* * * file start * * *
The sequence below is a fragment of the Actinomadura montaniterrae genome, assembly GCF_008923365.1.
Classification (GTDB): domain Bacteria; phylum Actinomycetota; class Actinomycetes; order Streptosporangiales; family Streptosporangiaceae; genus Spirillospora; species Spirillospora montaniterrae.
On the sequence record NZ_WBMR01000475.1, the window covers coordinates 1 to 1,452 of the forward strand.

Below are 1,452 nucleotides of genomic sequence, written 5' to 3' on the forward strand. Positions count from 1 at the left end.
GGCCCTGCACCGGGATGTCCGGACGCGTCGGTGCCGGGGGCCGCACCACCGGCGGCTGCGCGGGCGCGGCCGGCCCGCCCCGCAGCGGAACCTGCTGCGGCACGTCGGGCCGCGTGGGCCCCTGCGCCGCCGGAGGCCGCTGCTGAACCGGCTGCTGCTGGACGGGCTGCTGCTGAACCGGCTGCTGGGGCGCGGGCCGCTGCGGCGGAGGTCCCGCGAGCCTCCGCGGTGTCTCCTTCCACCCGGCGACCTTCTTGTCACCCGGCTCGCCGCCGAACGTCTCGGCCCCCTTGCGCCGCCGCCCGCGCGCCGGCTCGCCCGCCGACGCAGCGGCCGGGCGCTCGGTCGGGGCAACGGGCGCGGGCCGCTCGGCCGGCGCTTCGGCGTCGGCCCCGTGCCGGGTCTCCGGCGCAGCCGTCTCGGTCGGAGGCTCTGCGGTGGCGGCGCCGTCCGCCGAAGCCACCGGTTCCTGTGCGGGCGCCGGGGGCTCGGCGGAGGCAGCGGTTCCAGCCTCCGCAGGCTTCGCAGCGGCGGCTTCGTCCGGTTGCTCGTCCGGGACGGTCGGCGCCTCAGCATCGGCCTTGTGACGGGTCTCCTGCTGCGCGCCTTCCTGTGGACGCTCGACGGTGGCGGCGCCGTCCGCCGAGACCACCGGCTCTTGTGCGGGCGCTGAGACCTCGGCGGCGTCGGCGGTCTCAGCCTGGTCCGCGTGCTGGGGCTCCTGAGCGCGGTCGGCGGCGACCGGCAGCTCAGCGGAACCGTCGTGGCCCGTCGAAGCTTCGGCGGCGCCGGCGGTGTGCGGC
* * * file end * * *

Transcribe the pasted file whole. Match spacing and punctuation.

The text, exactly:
The sequence below is a fragment of the Actinomadura montaniterrae genome, assembly GCF_008923365.1.
Classification (GTDB): domain Bacteria; phylum Actinomycetota; class Actinomycetes; order Streptosporangiales; family Streptosporangiaceae; genus Spirillospora; species Spirillospora montaniterrae.
On the sequence record NZ_WBMR01000475.1, the window covers coordinates 1 to 1,452 of the forward strand.

Below are 1,452 nucleotides of genomic sequence, written 5' to 3' on the forward strand. Positions count from 1 at the left end.
GGCCCTGCACCGGGATGTCCGGACGCGTCGGTGCCGGGGGCCGCACCACCGGCGGCTGCGCGGGCGCGGCCGGCCCGCCCCGCAGCGGAACCTGCTGCGGCACGTCGGGCCGCGTGGGCCCCTGCGCCGCCGGAGGCCGCTGCTGAACCGGCTGCTGCTGGACGGGCTGCTGCTGAACCGGCTGCTGGGGCGCGGGCCGCTGCGGCGGAGGTCCCGCGAGCCTCCGCGGTGTCTCCTTCCACCCGGCGACCTTCTTGTCACCCGGCTCGCCGCCGAACGTCTCGGCCCCCTTGCGCCGCCGCCCGCGCGCCGGCTCGCCCGCCGACGCAGCGGCCGGGCGCTCGGTCGGGGCAACGGGCGCGGGCCGCTCGGCCGGCGCTTCGGCGTCGGCCCCGTGCCGGGTCTCCGGCGCAGCCGTCTCGGTCGGAGGCTCTGCGGTGGCGGCGCCGTCCGCCGAAGCCACCGGTTCCTGTGCGGGCGCCGGGGGCTCGGCGGAGGCAGCGGTTCCAGCCTCCGCAGGCTTCGCAGCGGCGGCTTCGTCCGGTTGCTCGTCCGGGACGGTCGGCGCCTCAGCATCGGCCTTGTGACGGGTCTCCTGCTGCGCGCCTTCCTGTGGACGCTCGACGGTGGCGGCGCCGTCCGCCGAGACCACCGGCTCTTGTGCGGGCGCTGAGACCTCGGCGGCGTCGGCGGTCTCAGCCTGGTCCGCGTGCTGGGGCTCCTGAGCGCGGTCGGCGGCGACCGGCAGCTCAGCGGAACCGTCGTGGCCCGTCGAAGCTTCGGCGGCGCCGGCGGTGTGCGGC